Holosun 507C V2: A Robust and Forbidden Optic

The forbidden 507C V2 by Holosun, was the optic that triggered a very short, public legal battle between its parent company, and that of Trijicon who makes the RMR. And while the legal issues were eventually settled; the 507C V2 illustrates how a competitive market, new designs, and robust housing can be made at an inexpensive cost to the consumer—that is, if the competition allows it. Today, while the revised 507C has the “X” designator, the V2 can still occasionally be found in guns stores and private sellers.

Initially released in early 2020, the 507C V2 is designed as a high-quality, open reflex optic for competitive or defensive shooters. It can be mounted to either rifle or handgun for improved cross-compatibility.

The housing of the 507 is made from a single piece of aircraft-grade 7075 T6 Aluminum, giving it a high-degree of shock resistance. All threads and the battery tray are sealed with rubberized O-rings that make the 507 waterproof from moisture. Overall the exterior is in a hard, matte-black anodized finish.

The diode inside the housing is projected on Multi-Coated glass (overall measuring 0.63” (H) x0.91 (L) field of view), and sheltered by the optic’s flared shroud. It projects a Multiple Reticle System via 2MOA dot reticle (intended for pistols), or 32MOA circle (for rifles) based on your needs. The two reticles can thus be combined for best overall application.

Brightness is adjusted by a vertical two-button polymer switch at the front of the optic with 12 levels of intensity (10 for daylight, 2 for Night Vision), while the ON/OFF function is done by press-holding the “+” (ON) or “-“ (OFF). After the litigation between Holosun and Trijicon were settled out of court, the vertical button features of the 507 was changed back to a horizontal configuration.

The CR1632 battery provides approximately 50,000 hours of life on the mid-level (Level 6) intensity and the battery tray itself is accessed via the side of the RDS to facilitate changing power sources while leaving the optic mounted.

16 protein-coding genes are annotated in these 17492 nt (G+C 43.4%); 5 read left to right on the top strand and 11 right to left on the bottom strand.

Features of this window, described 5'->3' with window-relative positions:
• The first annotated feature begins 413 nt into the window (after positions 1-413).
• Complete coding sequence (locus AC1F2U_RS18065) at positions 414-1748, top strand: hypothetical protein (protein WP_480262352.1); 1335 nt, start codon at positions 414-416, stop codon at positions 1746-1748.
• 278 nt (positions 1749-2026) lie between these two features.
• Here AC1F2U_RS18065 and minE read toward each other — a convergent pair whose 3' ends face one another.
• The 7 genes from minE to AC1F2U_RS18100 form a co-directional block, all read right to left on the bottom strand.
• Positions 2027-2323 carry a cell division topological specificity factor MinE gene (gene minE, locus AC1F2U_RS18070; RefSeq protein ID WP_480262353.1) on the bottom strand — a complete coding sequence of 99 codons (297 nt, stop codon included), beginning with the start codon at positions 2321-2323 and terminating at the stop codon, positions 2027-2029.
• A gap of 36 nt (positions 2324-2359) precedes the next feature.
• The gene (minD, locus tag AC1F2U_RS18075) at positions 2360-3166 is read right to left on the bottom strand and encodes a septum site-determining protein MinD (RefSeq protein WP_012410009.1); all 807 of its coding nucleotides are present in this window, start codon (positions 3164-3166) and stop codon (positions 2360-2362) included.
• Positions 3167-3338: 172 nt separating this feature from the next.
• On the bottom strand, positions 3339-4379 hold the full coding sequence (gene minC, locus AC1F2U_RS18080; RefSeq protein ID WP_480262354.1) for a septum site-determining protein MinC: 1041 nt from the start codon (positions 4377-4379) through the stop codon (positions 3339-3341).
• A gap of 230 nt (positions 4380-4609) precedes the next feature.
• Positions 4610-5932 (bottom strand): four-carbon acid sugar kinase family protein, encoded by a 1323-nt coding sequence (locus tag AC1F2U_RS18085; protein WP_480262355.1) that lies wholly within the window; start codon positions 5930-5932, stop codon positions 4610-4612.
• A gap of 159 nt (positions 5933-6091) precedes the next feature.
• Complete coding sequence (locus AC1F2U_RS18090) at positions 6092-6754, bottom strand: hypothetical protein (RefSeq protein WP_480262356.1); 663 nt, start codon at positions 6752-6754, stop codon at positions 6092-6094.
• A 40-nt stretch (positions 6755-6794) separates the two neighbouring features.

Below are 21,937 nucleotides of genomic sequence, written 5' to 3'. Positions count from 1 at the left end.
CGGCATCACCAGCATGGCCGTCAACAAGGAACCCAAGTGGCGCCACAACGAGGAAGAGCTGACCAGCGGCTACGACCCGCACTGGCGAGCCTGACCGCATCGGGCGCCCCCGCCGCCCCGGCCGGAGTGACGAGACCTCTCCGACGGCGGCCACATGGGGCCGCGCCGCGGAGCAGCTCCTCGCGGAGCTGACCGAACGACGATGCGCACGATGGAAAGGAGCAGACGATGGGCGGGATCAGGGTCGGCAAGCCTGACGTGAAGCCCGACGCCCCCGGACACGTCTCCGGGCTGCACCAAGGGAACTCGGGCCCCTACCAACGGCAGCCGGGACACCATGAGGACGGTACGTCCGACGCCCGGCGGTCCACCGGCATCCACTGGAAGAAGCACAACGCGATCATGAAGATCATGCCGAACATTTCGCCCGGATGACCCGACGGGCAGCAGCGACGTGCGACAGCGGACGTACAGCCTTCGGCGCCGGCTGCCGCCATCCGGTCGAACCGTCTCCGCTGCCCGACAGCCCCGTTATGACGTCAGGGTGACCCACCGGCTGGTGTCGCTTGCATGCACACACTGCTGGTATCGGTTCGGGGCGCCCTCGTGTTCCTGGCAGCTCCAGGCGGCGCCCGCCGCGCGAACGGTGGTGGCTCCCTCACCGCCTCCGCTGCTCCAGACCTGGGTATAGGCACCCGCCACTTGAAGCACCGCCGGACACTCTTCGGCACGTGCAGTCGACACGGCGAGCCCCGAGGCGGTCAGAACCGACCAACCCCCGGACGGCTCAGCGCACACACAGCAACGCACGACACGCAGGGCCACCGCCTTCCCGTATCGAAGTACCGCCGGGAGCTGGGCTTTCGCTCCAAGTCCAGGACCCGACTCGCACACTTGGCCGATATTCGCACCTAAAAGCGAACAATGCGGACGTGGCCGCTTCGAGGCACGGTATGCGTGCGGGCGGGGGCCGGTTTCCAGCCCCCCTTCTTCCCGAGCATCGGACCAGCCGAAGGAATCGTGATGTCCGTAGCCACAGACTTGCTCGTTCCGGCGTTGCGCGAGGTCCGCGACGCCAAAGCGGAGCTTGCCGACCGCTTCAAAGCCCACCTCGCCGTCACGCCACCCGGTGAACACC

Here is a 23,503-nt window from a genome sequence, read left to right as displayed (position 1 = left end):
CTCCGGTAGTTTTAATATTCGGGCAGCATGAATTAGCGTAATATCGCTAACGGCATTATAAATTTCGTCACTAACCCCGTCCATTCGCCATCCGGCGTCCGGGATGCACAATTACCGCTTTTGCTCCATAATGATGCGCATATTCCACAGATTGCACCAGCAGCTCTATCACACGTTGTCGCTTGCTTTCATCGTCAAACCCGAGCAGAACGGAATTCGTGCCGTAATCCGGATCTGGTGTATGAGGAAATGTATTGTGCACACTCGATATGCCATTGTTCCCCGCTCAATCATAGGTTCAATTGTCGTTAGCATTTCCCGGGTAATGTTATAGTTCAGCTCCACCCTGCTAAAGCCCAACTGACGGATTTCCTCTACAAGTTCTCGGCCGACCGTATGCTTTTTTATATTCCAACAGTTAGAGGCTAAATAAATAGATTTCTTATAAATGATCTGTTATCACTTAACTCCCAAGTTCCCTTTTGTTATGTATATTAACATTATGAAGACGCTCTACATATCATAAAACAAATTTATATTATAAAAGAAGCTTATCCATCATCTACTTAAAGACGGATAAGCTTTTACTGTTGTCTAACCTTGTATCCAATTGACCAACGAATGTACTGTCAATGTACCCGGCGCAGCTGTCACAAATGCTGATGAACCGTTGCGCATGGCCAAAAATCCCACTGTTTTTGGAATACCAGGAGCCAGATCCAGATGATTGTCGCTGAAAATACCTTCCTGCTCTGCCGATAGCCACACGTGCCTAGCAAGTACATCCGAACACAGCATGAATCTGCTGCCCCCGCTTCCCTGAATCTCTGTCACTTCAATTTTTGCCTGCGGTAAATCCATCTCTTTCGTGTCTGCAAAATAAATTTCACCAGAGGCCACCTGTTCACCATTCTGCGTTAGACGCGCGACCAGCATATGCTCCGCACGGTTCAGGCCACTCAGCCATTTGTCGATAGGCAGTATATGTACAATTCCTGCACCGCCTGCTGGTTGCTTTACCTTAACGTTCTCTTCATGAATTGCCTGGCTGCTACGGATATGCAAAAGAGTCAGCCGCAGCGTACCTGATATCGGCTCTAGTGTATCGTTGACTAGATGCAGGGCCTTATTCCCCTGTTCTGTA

The battery is backed up by the 507s Solar Failsafe feature which includes a small solar panel array across the bridge of the optic and sealed in a hardened, clear polymer window. The 507 also includes Holosun’s programmable “Shake Awake” so that after a specified time, if not used the optic automatically powers off, but when jostled (as if picked up or drawn) the optic’s motion sensor immediately powers on.


  • Parallax-free
  • Unlimited Eye Relief
  • Magnification: 1x
  • Adjustment per Click: 1 MOA
  • Storage Temperature: -40℃ to 70℃
  • Working Temperature: -30℃ to 60℃
  • Submersion Rating: IP67

The 507C V2 is only available in in black, but does come in a Red or Green reticle option.

Product Evaluation Scores:

  • Cost – Good (4/5): The current “X” rendition of the 507 has an MSRP of $364.69, which was slightly higher than the V2 cost at release. However, today the V2 can still be found on various web-based distributors, gun stores, and third-party retailers like Amazon for just over $300. Consumers should be wary however as fraudulent copies from China have been identified, and only purchase from trusted dealers. In contrast, the Trijicon RMR can run an average of $500 (based on model), the Deltapoint PRO ($399) by Leupold, and the Vortex Viper ($349). This places the earlier V2 version of the 507 at a good price point amid the market, and the “X2” at a more appropriate (or average) price point.
  • Comfort – Average (3/5): As a compact pistol optic, the 507 field of view was of appropriate (or of average) size and was perfectly sized/weighted for handgun use. The 507 had the necessitating footprint that it could also be mounted to any picatinny rail based on your desired application, or using any number of aftermarket mounting options. For the purpose of this evaluation, it was attached to a G19 for EDC use. The minimal height-over-bore necessitated some adjustment to accommodate for the natural height of the shooter, and suppressor height sights would have given it an appropriate co-witnessing. The variable MOA reticle was easy to pick up in full daylight, and the V2’s side-mounted rubberized intensity switch provided easy, problem-free adjustment with a much more intuitive button position.